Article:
For each season a new brochure with all the upcoming events will be published and made available to the public, so that they can keep up with the different programmes.


Each season will be marked by a fire ceremony; each will be different from the others. It’s difficult for me to say which season will be the most exciting; I reckon it may be the Imbolc, since it will start with the opening ceremony, which is a huge event curated by the same company that worked on the opening ceremony of the Rio (2016) and London (2012) Olympics.


Moreover, the Imbolc will be the start of everything. All the hard work that has been done in the past years becomes something real, something that we can finally see and witness with our own eyes. Everyone will be very excited about this huge event in Ireland!


During the Imbolc there will be also the amazing event curated by Kari Kola, called “Savage Beauty”. It will take place in Connemara, where he will create a massive light installation… one of the biggest in the world.





The volunteering programme was launched in February because our goal was that of trying to get as many people engaged as possible, in order to create a community of Wave Makers (name of our volunteering programme).

How does one become a volunteer?

The first step is signing up online, the second is to arrange a face-to-face meeting with us, because I think the personal approach is really important; meeting the volunteers in person is essential and will also obviously make it easier for us to explain what we expect from them.


We have met nearly 650 people until now and there are 400 people more that are filling out their application, so to be honest the amount of volunteers is not something that worries me, even because the large majority of projects doesn’t need a huge number of volunteers. It’s main ones, like the opening ceremony, that do.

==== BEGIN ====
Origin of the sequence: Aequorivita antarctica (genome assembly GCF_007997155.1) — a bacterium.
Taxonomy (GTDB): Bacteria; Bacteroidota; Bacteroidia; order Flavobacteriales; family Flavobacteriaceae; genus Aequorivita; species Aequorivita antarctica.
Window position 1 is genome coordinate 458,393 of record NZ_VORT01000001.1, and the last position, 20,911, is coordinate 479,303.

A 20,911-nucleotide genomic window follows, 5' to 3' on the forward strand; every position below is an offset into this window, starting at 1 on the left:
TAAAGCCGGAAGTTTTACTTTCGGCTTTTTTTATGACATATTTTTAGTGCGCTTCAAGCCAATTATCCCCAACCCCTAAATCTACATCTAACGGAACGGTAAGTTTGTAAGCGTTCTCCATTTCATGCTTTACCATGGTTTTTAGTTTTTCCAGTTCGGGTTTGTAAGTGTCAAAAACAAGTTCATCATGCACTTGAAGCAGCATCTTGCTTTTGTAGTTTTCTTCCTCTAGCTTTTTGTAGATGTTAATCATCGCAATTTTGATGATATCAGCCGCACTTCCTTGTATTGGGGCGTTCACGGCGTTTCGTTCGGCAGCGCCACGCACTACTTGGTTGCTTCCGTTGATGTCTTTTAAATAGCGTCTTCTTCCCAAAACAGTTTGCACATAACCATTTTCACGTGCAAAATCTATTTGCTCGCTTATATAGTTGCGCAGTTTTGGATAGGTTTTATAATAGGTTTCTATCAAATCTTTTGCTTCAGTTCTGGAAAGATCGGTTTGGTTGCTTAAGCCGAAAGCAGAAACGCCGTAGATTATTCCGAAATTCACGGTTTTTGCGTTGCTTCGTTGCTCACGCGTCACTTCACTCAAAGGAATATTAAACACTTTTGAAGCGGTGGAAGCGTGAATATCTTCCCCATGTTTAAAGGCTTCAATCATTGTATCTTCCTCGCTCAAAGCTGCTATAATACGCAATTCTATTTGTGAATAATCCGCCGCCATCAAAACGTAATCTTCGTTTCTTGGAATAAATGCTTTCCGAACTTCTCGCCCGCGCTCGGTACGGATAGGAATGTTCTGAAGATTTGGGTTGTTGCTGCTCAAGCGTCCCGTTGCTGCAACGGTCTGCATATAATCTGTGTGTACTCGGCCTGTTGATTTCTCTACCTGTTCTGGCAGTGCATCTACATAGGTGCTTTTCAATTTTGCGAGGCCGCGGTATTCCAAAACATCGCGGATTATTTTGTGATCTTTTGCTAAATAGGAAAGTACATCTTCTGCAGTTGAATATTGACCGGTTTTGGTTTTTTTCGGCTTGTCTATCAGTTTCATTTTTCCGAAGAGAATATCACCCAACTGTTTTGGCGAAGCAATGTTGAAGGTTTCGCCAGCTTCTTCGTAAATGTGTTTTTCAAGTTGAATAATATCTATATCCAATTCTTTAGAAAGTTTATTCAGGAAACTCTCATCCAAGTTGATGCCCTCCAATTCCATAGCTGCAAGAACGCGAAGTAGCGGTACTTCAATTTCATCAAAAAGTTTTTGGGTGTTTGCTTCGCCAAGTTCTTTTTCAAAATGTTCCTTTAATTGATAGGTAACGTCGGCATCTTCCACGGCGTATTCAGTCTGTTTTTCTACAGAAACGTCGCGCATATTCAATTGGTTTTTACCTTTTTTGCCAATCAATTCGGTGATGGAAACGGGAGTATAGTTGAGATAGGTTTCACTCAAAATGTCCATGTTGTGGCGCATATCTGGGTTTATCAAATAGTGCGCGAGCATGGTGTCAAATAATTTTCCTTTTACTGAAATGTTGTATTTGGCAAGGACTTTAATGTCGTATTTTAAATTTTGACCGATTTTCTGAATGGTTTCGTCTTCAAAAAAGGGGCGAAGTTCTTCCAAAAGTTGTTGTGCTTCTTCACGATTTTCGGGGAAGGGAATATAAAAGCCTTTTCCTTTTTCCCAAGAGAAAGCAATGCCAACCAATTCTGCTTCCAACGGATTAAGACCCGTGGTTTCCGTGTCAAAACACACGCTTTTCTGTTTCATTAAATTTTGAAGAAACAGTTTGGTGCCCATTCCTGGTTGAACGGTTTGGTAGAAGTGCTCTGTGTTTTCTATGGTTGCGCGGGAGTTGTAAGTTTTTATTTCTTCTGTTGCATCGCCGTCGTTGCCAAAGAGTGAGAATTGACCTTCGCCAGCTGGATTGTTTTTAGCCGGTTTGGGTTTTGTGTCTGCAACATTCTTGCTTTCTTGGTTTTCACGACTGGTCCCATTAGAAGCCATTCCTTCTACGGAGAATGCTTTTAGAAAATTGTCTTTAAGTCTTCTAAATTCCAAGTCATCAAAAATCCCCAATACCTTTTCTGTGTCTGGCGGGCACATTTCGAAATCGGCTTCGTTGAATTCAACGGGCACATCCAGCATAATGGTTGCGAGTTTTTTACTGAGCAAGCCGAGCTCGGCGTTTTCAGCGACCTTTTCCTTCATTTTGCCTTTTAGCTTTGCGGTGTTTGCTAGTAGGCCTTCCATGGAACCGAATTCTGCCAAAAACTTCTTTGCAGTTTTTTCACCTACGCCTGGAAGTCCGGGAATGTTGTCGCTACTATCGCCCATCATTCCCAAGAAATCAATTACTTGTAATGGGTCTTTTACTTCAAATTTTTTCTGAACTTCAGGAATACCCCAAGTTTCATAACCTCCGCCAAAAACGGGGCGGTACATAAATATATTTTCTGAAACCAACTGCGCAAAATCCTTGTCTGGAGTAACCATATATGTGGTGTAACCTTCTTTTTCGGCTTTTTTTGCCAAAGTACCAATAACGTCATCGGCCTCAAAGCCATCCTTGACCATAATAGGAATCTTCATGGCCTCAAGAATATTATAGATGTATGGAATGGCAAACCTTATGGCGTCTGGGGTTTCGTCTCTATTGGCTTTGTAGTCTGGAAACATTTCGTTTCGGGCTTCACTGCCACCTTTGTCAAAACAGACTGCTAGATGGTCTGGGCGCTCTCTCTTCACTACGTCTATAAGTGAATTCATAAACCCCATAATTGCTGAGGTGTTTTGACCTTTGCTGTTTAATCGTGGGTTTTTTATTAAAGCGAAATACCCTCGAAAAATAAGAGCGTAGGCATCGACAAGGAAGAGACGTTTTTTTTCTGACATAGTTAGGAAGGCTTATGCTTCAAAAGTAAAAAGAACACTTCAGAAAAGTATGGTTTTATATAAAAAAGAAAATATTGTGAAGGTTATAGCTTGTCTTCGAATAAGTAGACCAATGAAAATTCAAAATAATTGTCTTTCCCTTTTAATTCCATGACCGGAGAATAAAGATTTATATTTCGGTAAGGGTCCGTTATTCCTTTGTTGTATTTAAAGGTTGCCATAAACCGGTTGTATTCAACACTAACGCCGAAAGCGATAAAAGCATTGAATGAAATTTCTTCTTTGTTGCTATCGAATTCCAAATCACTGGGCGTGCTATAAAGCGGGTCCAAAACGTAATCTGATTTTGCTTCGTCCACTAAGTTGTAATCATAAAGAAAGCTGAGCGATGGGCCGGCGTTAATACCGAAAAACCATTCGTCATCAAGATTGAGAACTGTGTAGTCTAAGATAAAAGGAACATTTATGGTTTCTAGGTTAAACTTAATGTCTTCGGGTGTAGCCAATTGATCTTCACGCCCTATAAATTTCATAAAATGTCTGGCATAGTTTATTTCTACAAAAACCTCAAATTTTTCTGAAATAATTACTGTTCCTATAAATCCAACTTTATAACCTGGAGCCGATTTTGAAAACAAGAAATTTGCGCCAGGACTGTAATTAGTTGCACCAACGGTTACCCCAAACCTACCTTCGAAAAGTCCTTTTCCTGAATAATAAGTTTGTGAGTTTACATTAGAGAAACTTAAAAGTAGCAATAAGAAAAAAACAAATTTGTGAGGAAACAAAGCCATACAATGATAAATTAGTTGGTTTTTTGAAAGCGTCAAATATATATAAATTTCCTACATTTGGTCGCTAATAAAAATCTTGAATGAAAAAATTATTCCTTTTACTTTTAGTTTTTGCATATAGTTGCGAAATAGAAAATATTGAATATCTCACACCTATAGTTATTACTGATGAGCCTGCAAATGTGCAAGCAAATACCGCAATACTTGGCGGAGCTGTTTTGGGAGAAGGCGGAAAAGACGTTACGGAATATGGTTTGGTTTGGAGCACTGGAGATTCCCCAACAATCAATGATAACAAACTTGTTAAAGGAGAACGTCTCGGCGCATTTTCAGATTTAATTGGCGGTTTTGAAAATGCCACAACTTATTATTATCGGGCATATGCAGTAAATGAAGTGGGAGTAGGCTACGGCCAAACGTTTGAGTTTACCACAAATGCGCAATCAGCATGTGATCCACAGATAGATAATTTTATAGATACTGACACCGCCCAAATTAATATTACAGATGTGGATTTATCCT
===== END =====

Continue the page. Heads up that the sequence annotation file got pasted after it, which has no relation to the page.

Volunteers will be the ambassadors and the face of Galway 2020. Being a volunteer for such a big event is like being part of it, being part of everything that goes on behind the scenes, but also representing the event itself.

At the moment, the volunteering programme involves people of 53 nationalities, which by itself should remind us about the importance of the theme of migration in Galway 2020.

Indeed, Galway is the most multicultural city in Ireland. Our hopes is that the volunteering programme will bring all of these communities together, allowing people to be exposed to new cultures and realities; this should only ensure a positive message is spread.


In my eyes, there is no such thing as a “perfect volunteer”; this programme is meant to be as inclusive as possible (indeed there are people in wheelchairs, members of the Death Metal community and so on).


There will be a variety of roles available, so people can pick and choose theirs. When you find a person that is willing to be part of the team, who has a positive attitude and a lot of motivation… it means you have found your perfect volunteer.


To everyone reading who might be interested I would just like to say: “Join our volunteering program!”. The minimum age for volunteering is 18.

You’ll have great fun, meet new people, make new friends… all while living a unique experience in the beautiful Galway.


I think that for people who are interested in event management, in working in arts, being project managers, this would be a really good experience to add to your CV that will allow you to gain work experience! Indeed, in Ireland (as well as everywhere), when people volunteer they show a great deal of interest towards a specific topic.  




Interview to Elena Toniato, Responsible for the volunteering programme in Galway 2020